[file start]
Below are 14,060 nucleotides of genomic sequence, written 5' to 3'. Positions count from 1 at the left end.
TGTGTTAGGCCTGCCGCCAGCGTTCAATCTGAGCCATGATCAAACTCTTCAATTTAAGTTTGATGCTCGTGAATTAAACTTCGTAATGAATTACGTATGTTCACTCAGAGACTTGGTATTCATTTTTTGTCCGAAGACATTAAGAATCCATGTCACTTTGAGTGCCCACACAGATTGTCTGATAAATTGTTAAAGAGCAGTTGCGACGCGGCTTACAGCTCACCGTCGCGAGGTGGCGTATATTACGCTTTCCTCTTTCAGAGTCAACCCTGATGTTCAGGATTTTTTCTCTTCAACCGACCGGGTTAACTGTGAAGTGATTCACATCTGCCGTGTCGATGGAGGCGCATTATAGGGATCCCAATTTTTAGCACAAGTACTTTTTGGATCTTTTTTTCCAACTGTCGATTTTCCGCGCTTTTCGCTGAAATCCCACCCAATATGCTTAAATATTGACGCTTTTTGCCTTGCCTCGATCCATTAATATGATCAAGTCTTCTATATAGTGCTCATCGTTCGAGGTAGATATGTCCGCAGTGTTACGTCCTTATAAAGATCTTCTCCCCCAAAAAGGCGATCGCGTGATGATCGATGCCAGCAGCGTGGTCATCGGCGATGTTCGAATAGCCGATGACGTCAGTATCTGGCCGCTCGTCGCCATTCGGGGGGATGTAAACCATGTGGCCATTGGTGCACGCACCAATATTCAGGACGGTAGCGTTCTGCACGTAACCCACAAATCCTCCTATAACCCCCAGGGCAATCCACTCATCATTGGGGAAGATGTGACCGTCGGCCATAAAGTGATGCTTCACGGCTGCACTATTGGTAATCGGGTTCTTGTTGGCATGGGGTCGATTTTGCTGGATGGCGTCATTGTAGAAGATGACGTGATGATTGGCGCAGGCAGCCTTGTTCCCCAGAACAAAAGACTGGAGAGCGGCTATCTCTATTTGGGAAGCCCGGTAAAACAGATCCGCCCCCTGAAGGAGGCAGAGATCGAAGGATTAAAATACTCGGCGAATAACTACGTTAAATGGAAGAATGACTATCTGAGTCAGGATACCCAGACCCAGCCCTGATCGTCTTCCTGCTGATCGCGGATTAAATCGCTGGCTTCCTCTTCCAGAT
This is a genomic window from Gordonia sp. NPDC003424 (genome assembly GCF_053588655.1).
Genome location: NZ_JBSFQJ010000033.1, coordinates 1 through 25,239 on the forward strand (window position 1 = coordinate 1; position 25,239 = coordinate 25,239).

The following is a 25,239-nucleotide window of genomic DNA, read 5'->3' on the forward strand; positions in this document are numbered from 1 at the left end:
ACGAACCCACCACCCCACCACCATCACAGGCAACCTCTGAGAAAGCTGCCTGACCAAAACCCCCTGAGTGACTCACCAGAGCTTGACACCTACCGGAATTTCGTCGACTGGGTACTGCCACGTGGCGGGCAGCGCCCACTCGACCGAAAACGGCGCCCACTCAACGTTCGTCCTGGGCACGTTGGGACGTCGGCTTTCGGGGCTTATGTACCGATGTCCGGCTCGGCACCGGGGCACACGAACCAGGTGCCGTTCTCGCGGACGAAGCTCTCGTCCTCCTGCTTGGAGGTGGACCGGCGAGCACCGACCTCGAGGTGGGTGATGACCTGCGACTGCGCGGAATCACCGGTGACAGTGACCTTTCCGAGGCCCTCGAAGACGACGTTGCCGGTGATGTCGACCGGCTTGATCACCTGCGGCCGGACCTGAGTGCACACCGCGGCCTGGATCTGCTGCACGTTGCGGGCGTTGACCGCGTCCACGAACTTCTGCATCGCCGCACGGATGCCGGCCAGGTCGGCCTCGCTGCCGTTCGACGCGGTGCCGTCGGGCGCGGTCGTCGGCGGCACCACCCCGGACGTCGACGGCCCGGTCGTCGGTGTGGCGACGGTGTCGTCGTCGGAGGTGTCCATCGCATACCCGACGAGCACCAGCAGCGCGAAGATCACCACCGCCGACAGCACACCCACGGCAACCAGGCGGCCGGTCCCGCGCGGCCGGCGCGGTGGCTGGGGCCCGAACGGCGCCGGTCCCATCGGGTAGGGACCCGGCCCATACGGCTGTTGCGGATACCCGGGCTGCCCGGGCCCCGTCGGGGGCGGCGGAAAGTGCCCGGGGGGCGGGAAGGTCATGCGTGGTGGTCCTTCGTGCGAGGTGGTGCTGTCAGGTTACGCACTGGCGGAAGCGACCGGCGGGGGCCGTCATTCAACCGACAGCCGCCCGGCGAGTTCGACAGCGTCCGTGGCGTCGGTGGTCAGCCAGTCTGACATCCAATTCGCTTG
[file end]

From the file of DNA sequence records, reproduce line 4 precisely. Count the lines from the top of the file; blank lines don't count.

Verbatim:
Genome location: NZ_JBSFQJ010000033.1, coordinates 1 through 25,239 on the forward strand (window position 1 = coordinate 1; position 25,239 = coordinate 25,239).